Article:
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The interviews I conduct at MusicCentral form an oral history depicting the musical community around me. I speak to composers, performers, music scholars and librarians, concert organizers, and concertgoers in order to give a full accounting of musical life in the early twenty-first century. Through these interviews I also aim to bring added attention to the good work being done by friends and colleagues. Although in some sense this project is just beginning, I hope you will enjoy browsing the interviews I have conducted so far and check back over time for additional entries.

— Interviews —

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Dafnis, Costas (San Francisco Bay Area, CA)

“In the San Francisco Bay Area, it is not uncommon for people to commute an hour each way every day—a figure that simultaneously horrified and fascinated me when I moved here from Louisiana two years ago. Commute uses as a motor a sort of musical invective. It sets up a clear destination with harmonic impedances along the map, and those conflicts become some of the most salient musical moments.” — Costas Dafnis


Composer Costas Dafnis on his “Commute” (posted May 16, 2017)

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Gabriel, Todd (Shreveport, LA)

“Having a Jazzer dad, a Bach and Scarlatti-loving pianist mother, and a Rockstar for a son, these influences ‘dance inside my head’ along with the music of a long orchestral career as a violist, and fifteen years as a professor. What comes out is a unique, easy to listen to, but constructionally complex style.” — Todd Gabriel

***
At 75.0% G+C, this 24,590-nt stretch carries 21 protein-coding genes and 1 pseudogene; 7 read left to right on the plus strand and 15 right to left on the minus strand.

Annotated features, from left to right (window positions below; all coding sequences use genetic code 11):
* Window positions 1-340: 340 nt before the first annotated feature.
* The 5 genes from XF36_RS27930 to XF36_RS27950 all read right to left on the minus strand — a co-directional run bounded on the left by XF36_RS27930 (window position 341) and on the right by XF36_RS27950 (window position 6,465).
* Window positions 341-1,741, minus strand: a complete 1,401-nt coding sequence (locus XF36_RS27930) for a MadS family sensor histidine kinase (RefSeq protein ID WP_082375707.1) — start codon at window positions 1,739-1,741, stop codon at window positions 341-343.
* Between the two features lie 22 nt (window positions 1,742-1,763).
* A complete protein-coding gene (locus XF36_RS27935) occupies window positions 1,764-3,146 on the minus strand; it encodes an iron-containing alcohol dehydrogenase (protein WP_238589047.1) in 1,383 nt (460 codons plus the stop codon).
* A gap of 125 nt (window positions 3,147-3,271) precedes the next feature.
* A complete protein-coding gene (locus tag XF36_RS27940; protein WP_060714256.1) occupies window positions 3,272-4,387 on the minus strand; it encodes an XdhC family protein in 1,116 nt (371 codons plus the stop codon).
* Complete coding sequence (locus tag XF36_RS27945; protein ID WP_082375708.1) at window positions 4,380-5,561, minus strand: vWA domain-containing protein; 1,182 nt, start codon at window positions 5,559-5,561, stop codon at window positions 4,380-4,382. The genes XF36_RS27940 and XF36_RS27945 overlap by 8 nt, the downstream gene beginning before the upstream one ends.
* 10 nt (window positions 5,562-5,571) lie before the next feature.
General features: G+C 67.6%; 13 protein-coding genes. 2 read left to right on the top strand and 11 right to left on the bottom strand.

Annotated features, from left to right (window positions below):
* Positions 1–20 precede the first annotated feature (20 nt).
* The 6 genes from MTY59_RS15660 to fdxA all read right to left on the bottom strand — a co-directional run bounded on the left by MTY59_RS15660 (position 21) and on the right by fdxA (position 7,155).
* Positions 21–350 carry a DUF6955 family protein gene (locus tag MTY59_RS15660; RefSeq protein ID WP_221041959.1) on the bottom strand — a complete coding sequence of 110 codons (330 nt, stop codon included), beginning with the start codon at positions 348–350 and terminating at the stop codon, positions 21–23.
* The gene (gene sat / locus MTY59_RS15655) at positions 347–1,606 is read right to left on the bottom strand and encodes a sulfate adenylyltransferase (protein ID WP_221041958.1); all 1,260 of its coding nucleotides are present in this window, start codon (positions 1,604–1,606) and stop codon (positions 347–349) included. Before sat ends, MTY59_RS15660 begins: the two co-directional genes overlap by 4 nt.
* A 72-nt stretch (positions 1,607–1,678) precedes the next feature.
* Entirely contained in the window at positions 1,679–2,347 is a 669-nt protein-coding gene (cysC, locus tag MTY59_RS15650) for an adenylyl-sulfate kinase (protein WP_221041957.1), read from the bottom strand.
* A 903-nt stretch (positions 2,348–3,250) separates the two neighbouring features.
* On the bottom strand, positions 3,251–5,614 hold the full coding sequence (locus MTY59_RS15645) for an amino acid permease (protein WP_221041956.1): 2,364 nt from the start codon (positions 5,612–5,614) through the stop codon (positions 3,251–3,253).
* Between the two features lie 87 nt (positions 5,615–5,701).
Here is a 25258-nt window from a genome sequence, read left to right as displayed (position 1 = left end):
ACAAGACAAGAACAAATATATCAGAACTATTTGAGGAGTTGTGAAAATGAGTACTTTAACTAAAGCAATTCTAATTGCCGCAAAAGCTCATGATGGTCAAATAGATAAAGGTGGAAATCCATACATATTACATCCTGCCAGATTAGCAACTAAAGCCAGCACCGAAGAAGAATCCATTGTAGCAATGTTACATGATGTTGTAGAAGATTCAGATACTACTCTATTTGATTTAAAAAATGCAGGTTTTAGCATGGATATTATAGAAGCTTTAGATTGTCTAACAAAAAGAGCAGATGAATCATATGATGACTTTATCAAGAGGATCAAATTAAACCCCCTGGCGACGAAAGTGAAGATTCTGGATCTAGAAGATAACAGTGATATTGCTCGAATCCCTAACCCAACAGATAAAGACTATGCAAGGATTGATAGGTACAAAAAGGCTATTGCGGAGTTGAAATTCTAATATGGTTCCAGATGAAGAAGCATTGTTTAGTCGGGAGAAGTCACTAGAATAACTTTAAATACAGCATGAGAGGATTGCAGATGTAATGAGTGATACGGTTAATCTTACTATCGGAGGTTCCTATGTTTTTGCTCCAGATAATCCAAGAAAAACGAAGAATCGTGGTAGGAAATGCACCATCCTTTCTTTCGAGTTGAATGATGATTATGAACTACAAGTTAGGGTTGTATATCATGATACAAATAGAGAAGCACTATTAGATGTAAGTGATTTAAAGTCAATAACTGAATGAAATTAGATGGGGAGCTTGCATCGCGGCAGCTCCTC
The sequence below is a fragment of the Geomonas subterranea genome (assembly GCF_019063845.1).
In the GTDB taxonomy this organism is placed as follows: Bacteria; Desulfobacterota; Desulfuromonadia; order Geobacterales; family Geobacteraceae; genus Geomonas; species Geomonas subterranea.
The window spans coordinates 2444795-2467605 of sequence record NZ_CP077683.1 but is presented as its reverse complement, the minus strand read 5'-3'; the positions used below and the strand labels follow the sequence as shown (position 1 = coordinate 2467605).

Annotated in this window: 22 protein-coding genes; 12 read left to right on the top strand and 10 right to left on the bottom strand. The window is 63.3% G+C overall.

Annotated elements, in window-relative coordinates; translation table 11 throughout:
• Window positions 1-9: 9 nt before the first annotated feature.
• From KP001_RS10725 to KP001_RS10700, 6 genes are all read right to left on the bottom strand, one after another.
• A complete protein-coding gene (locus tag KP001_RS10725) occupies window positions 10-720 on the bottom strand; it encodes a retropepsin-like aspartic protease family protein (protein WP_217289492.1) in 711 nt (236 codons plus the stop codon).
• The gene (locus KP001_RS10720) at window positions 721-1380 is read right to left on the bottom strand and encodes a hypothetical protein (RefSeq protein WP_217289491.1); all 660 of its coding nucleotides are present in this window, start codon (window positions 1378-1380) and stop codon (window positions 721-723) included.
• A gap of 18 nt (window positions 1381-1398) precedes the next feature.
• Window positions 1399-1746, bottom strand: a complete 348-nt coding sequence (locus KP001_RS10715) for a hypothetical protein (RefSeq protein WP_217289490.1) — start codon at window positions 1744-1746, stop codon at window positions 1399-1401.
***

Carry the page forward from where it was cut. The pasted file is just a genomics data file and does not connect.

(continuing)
Composer Todd Gabriel on his “Dancing Inside My Head” (posted May 16, 2018)

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Hundemer, Thomas (Shreveport, LA)

Have you learned anything about composition from playing your own pieces? “I’ve learned to try to write more simply and easily for the instruments, but not sure I’ve always been successful at executing that!” — Tom Hundemer


Composer Thomas Hundemer on his “Recuerdo de Xalapa” (posted Feb. 6, 2017)

Composer Thomas Hundemer on his “Slightly Comic Variations” (posted May 14, 2018)

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Lamkin, William (Louisville, KY)

“With classical composition, the prevailing performance practice makes it very hard to receive more than one performance of any given piece. Being in a band, on the other hand, I learned what it was like to build sets and let music grow over time. Music just feels so much more alive that way. Being a part of a dedicated group of collaborators is so fulfilling and lets you form the strongest bonds.” — William Lamkin


William Lamkin on “Not to Scale” and the Launch of Mt. Meteor Records (posted Jun. 28, 2020)

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Li Tao (Eugene, OR)

“If you listen to my music, sometimes you can hear clear Chinese melodic phrases, sometimes not. I think the cultural influences or signifiers don’t have to be obvious, however. Sometimes they are imbedded underneath the surface of music... This language has elements of the cultures I’ve been part of, but I would like to label my music as 'Tao’s music.'” — Li Tao